Steve Tambellini leaning to the right – Breaking News!

// November 1st, 2011 // No Comments » // ACTIVE - Steve Tambellini - Edmonoton Oilers, You Make the Call!

The Oilers this year are heavy on the right – they have five highly skilled players who are lined up as right wingers this year. Jordan Eberle, Lennart Petrell, Linus Omark, Sam Gagner, Ales Hemsky (currently out with an injury).

Tambellini just announced that Linus Omark has been reassigned to the Oilers AHL affiliate, the Oklahoma City Barons – a decision that gives the Oilers some breathing room to enjoy winning with the current roster in place.

We’ll see how Tambellini decision pans out – your thoughts?

Lou sets the record straight

// October 28th, 2011 // No Comments » // ACTIVE - Lou Lamoriello - New Jersey Devils

“He was not offered a contract. He didn’t refuse anything.”

Rumours were that the Devils may have been willing to sign Steve Bernier to a two-way contract that would’ve allowed them to send him to the minors after the preseason. General manager Lou Lamoriello denied Bernier refused such an offer.

Lamoriello said Bernier played well in the preseason but was caught in a numbers game as the team tried to get down to the 23-player limit.

As it turns out  Bernier was signed to a minor league contract with Albany (AHL).

Thanks to Rich Chere/The Star-Ledger

 

Lamoriello on the phone!

// October 28th, 2011 // No Comments » // ACTIVE - Lou Lamoriello - New Jersey Devils

With Josefson sidelined for three to four months after fracturing his collarbone, it leaves the New Jersey Devils thin at center. Devils GM Lou Lamoriello has openly acknowledged that the team will be looking for help down the middle.

“We’ll see. There’s no question that if you can get a player that will help you, you do it,” Lamoriello said. “But you have to give up something to get something. If you add, you have to make sure what you subtract isn’t more than you receive.”

While they shop for a center, they will have to look for solutions from within. And coach Peter DeBoer looked no further than his own captain.

Parise admitted that he surprised to get the call. “I just kind of assumed when I saw I had the same jerseys as Nick and Kovy, they weren’t going to be playing center,” said Parise, who is stepping for the injured Josefson. “So, I just kind of assumed that I was, and they said it out on the ice we were going to try it out.”

The Parise experiment will be interesting, and may only last for a very short time. If he doesn’t work out at center, Lamoriello will be very busy making a lot of phone calls this week.

Thanks to Patrick Kearns, TheFourthPeriod.com

Tampa Bay roster decisions can wait a while

// October 28th, 2011 // No Comments » // ACTIVE - Steve Yzerman - Tampa Bay Lightning

By TBO.COM

NASHVILLE, Tenn. –

With the nine-game experiment for rookie LW Brett Connolly earning him a full roster spot, Tampa Bay continues to hold the maximum of 23 players on the roster.

The Lightning are carrying two extra forwards on the roster and an extra defenseman. At some point, D Mattias Ohlund will be ready to return from the arthroscopic knee surgery he had this month.

Coach Guy Boucher has also been trying to juggle the lineup and get as much playing time as possible, as two forwards have to sit each game. The situation will remain status quo until Tampa Bay is forced to make a decision.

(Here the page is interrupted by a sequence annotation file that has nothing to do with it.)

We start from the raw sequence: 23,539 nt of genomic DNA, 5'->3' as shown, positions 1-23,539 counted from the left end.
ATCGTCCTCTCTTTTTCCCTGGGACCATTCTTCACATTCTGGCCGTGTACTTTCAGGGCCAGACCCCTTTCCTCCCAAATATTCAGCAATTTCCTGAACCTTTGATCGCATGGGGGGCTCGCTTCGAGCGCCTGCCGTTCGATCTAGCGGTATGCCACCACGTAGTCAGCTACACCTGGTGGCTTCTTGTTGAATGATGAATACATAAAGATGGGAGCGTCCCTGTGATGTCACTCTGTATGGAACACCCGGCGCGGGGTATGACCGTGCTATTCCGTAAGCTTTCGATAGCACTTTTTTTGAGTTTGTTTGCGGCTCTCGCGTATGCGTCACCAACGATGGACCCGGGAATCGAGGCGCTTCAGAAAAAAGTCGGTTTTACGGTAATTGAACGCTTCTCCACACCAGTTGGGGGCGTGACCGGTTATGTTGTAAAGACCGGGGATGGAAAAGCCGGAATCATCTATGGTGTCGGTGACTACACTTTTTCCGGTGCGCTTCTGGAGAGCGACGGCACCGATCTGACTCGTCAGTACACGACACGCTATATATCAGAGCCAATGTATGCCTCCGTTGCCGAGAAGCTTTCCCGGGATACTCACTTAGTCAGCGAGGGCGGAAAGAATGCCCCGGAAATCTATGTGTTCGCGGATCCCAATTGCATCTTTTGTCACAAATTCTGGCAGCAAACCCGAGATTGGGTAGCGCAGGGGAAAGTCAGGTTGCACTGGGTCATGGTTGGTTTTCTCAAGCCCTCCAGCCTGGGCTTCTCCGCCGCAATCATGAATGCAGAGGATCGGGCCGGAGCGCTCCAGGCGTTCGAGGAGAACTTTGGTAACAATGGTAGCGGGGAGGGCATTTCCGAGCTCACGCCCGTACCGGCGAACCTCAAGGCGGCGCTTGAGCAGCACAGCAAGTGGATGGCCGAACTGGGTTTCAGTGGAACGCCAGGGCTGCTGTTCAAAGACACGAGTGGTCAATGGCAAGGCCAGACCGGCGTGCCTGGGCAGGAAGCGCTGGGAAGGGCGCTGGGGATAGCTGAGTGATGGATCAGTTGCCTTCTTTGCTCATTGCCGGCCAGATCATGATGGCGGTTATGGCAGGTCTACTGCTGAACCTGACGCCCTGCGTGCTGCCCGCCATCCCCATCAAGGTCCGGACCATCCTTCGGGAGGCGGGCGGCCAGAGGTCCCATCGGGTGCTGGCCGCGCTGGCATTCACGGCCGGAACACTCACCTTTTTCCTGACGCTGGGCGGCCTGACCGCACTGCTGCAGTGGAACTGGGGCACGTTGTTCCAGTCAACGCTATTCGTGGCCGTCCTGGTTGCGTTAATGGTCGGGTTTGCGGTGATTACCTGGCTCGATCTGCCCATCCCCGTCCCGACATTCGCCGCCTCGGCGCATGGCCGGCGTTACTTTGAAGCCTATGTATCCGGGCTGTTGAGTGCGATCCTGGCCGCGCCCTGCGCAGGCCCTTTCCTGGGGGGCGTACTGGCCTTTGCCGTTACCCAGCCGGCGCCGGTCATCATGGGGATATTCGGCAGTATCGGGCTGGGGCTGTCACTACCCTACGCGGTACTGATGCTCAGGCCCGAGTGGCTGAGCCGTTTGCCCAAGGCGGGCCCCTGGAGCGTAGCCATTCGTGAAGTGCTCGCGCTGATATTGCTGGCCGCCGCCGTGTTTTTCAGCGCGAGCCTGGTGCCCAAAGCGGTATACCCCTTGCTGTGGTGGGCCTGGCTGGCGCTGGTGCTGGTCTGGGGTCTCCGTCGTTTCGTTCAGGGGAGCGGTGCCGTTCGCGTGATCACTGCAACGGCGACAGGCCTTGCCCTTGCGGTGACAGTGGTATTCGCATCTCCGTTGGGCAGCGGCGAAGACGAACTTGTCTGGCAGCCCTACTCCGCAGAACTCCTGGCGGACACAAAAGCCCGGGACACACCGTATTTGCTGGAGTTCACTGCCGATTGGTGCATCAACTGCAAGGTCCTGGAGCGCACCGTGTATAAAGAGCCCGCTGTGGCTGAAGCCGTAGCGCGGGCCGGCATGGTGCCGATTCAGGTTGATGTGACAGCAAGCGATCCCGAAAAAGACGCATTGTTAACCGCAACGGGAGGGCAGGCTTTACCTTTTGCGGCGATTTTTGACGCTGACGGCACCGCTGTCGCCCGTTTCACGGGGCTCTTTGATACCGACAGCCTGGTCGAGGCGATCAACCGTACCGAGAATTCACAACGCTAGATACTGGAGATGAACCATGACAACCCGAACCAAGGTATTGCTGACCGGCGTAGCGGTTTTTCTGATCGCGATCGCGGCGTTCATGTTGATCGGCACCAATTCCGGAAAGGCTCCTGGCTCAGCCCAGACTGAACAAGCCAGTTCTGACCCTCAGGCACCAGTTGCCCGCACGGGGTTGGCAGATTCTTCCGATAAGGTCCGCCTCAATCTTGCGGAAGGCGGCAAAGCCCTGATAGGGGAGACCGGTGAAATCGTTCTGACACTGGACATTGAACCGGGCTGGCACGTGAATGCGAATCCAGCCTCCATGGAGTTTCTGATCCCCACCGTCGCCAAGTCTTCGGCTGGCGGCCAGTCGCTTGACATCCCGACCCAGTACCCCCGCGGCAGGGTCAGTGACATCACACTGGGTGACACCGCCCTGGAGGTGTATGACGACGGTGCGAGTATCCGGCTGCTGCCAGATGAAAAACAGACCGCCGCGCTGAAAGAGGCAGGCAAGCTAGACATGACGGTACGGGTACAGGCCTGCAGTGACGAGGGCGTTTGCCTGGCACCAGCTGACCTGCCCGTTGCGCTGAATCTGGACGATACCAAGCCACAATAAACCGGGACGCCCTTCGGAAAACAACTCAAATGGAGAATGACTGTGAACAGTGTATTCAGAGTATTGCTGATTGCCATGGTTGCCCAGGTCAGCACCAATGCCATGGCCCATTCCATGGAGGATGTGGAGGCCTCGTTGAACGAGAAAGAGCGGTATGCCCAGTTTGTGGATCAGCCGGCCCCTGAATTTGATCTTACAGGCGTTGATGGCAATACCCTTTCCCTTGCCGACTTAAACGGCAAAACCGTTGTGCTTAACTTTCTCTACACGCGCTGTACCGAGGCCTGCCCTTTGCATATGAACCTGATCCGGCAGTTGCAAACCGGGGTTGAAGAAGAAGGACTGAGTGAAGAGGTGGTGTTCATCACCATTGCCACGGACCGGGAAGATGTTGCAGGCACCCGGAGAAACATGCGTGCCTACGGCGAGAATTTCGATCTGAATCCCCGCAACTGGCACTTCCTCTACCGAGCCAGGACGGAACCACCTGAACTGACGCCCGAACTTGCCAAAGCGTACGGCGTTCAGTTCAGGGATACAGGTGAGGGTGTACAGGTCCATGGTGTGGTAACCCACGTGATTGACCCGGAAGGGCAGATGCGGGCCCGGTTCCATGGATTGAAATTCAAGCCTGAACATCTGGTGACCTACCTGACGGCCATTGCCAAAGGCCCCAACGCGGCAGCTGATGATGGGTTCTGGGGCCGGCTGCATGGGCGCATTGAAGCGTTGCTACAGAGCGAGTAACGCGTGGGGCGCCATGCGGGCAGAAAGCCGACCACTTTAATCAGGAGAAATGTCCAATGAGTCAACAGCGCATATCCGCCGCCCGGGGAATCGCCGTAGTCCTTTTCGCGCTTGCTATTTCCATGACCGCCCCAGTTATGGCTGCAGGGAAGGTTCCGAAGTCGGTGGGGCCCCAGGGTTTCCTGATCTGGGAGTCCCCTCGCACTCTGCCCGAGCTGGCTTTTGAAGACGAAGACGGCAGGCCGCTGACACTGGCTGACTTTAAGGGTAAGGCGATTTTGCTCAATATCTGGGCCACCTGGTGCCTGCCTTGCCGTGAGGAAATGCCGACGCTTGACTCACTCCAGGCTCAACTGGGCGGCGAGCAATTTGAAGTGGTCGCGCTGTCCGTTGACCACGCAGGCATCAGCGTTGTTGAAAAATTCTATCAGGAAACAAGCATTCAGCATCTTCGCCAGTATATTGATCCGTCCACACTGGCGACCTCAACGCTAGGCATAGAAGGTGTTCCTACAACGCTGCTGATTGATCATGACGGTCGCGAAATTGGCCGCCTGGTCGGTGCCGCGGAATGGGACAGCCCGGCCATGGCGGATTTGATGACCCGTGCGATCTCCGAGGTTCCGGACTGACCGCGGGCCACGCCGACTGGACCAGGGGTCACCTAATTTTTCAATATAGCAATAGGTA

“We don’t have a roster issue as far as numbers until Mattias comes back, and he’s going to be out a while,” general manager Steve Yzerman said. “A lot of things can happen between now and then. So we’ll just continue to move along as we go and see what comes up.”

World Juniors

While Connolly has earned a spot on the roster, the 19-year-old remains eligible to participate in the 2012 World Junior Championships for Team Canada. The Under-20 tournament begins Dec. 26. While plenty can happen between now and then, it doesn’t sound like allowing Connolly to play in the tournament is something the team is considering.

“If he plays on our top lines, we need him, so it really depends on our depth at that time, on how he is doing,” Boucher said. “And sometimes you might feel getting a few weeks with guys his own age to see where he is at could be good for his confidence, and playing for Team Canada is always an amazing experience you can draw from a lot.”

No decision has to be made for at least a month, but Boucher has weighed both sides of the decision.

“Most teams don’t send their guys anymore because they keep them for a reason, not just because they are first-round picks but because they made the team and are contributors. So then you are less likely to want to send them back because of that,” he said. “But at the same time, he might be a leader, get some top ice time along with some of the best players in the world and having that pressure, sometimes that’s good.

“So those decisions have to be made and right now we are not there. We have to find a way to make him better with us and continue to adapt and we’ll see then. And I’m sure Steve (Yzerman) has his opinion on that and I have mine, and I’m sure at some point we’ll meet.”

Gillis makes a trade

// October 22nd, 2011 // No Comments » // ACTIVE - Mike Gillis - Vancouver Canucks, NHL Trades

The Canadian Press

Vancouver –Ryan Kesler will have a new left-winger on Vancouver’s second line after the Canucks acquired David Booth in a four-player swap with the Florida Panthers on Saturday.

The Canucks also acquired minor-leaguer Steve Reinprecht along with a third-round draft pick in 2013.  Going the other way are NHL veterans Mikael Samuelsson and Marco Sturm.